A very common problem that occur to goldens as they grow older is their limping. Golden retrievers can easily hurt their hips or knees playing roughly when they grow older. In this case, you will also want your vet to check them out.

You can also learn about all the causes of golden retriever limping here.

They are anxious or stressed

Golden retrievers, or any dog for that matter, can misbehave when they are anxious or stressed. There are a lot things that can make a dog anxious and stressed, but most commonly are loud noises, bright lights, changes in routine, and a move to a new house, neighborhood, or city.

If your dog is anxious or stressed, you need to spend more time with them to reassure them and comfort them.

They want to mate

Golden Retrievers can misbehave when they want to mate. Goldens can try to run away even to find a mate, and some of them unfortunately never make it back home.

If your golden retriever has not been neutered, this could very much be the reason they are misbehaving. The solution then is one of two options, you can either find them a mate or neuter them. Punishing them or trying to discipline them is unlikely to work here, mating is a very strong and persistent instinct that can drive even the most well-trained dogs insane.

You can learn when to neuter your golden retriever here and why it’s actually a very good idea in some cases.

They are bored

Dogs love routine, but some dogs can also get bored of living in a groundhog day. If you think your dog has been on the same routine for too long, maybe it’s time to introduce some new changes.

Maybe it’s time to start nighttime walks or to go hiking with your golden instead of the usual walks or runs. Try to introduce some new changes to their life and see if this fixes some of the issues.

If you are going for nighttime walks, make sure to check out my recommended leashes for night time walks here.

Related Questions

How to Discipline a golden retriever puppy?

To discipline a golden retriever puppy, you need to stop them in the bad act, tell them firmly “No”, and then replace the bad behavior with a good one. The only way to discipline a golden retriever puppy is by replacing the bad behavior with the desired one through positive reinforcement.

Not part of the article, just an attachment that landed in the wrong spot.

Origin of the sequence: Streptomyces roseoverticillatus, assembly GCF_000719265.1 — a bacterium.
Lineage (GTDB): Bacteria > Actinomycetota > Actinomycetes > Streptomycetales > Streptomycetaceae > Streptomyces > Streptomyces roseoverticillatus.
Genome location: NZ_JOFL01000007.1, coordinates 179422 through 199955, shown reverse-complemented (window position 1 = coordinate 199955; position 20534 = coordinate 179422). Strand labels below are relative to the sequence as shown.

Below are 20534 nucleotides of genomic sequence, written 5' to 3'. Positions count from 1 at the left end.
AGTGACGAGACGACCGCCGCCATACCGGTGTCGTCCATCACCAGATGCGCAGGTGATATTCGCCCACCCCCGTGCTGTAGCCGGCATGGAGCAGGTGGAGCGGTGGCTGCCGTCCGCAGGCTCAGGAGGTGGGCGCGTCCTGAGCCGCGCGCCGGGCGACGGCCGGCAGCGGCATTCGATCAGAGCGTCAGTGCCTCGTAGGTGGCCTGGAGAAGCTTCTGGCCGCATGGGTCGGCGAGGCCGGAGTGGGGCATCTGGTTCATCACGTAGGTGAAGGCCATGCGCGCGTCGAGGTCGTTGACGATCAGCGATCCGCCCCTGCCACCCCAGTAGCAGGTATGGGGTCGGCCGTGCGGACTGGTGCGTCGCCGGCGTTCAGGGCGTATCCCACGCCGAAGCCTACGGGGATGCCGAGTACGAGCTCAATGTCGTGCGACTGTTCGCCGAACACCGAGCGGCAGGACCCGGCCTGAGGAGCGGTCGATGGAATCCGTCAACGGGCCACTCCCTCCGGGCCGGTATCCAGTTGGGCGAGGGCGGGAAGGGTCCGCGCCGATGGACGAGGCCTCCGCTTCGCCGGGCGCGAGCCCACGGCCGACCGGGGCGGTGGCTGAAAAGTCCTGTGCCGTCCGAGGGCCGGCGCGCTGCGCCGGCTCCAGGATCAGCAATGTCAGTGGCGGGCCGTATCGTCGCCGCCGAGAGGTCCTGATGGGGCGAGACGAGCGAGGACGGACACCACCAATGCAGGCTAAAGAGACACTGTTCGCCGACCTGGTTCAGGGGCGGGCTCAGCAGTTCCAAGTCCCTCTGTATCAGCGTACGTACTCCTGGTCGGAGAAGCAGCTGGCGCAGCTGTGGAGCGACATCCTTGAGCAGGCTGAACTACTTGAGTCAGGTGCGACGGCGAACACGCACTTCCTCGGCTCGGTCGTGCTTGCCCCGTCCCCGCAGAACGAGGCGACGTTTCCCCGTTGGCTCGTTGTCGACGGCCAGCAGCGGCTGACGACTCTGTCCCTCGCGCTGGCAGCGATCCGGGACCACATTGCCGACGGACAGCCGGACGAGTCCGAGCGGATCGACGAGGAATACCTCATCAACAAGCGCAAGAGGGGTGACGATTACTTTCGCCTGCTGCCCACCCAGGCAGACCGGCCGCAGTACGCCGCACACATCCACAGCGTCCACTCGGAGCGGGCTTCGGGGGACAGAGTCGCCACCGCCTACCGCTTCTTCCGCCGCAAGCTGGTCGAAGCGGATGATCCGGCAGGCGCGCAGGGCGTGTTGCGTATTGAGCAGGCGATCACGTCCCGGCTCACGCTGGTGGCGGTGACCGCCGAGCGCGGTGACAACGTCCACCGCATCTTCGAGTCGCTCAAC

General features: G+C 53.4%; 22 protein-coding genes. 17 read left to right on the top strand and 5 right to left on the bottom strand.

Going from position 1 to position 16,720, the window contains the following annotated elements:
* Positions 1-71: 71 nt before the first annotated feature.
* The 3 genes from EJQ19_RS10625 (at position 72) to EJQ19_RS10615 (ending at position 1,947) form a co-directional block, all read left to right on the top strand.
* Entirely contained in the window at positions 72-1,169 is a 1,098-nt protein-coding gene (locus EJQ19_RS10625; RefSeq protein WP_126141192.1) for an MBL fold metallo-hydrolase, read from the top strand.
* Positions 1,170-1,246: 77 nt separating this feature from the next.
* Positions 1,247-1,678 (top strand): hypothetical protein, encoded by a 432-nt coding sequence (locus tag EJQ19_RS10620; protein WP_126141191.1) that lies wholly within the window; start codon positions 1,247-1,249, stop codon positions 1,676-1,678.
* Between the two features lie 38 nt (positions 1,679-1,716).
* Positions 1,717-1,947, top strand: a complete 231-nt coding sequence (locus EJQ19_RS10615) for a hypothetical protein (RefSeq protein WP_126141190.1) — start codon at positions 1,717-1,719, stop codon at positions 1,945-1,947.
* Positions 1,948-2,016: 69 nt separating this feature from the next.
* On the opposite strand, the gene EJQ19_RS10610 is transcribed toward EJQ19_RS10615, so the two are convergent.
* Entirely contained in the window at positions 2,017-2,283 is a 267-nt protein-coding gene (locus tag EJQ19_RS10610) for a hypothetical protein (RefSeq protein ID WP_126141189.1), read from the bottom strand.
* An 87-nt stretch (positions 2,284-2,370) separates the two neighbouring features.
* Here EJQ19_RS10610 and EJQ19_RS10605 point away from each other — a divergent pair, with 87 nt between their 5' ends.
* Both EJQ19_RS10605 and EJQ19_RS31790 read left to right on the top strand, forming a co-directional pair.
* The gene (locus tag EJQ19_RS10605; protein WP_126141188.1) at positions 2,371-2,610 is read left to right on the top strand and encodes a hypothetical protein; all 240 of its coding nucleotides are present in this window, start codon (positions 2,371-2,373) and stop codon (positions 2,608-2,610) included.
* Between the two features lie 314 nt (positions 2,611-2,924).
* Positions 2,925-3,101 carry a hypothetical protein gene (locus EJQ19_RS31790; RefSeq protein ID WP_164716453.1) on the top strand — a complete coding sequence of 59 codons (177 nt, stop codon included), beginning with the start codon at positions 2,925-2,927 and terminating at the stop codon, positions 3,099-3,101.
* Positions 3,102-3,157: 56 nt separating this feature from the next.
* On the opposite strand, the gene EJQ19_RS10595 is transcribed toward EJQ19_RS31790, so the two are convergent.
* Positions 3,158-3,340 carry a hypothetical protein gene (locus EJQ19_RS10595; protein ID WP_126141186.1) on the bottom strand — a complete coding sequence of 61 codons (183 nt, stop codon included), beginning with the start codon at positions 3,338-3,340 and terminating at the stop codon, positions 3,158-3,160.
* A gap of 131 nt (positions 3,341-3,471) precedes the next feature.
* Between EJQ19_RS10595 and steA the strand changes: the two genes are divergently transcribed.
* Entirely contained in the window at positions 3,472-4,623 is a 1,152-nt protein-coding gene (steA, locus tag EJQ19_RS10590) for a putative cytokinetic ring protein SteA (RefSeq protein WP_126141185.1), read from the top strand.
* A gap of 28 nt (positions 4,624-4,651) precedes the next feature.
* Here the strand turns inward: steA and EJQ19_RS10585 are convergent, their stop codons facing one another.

Physical punishments will only make things worse, so don’t yell, hit, or pull on your dog.

Why won’t my golden retriever listen?

Your golden retriever is probably not listening to your commands because they are forgetting their training, sick, injured, or is fearful. Golden Retrievers could also not listen to their owners if they are anxious, stressed, or feeling lonely.

How do I get a disobedient dog to listen?

To get a disobedient dog to listen, you need to train them using positive reinforcement by rewarding them for good behaviors and following commands while taking something away from them – like stopping treats or ignoring them – when they are not cooperating.

If you liked the article, you can share it using the share and pin buttons at the end of the post. I’ll really appreciate it ♥️♥️

Helpful Resources

Does training method matter?: Evidence for the negative impact of aversive-based methods on companion dog welfare

Dog training methods: their use, effectiveness and interaction with behavior and welfare

Living with a Retriever: Recommendations and Sources


Hey there, I'm Matt, the author behind With a deep love for dogs and a dedication to strengthening the bond between owners and their retrievers, I've created a hub of resources for enthusiasts like you. Through engaging articles, training guides, and product reviews, I aim to provide practical advice that makes a real difference in your life as a dog owner. Whether you're a seasoned pro or new to the world of retrievers, my approachable and informative writing style ensures that you'll find valuable insights. Join me on this incredible journey of discovering what makes retrievers tick, unlocking their potential, and creating an unbreakable bond with your furry companion. Let's embark on an adventure of dog ownership together. Thank you for visiting and being part of our vibrant community.

Recent Posts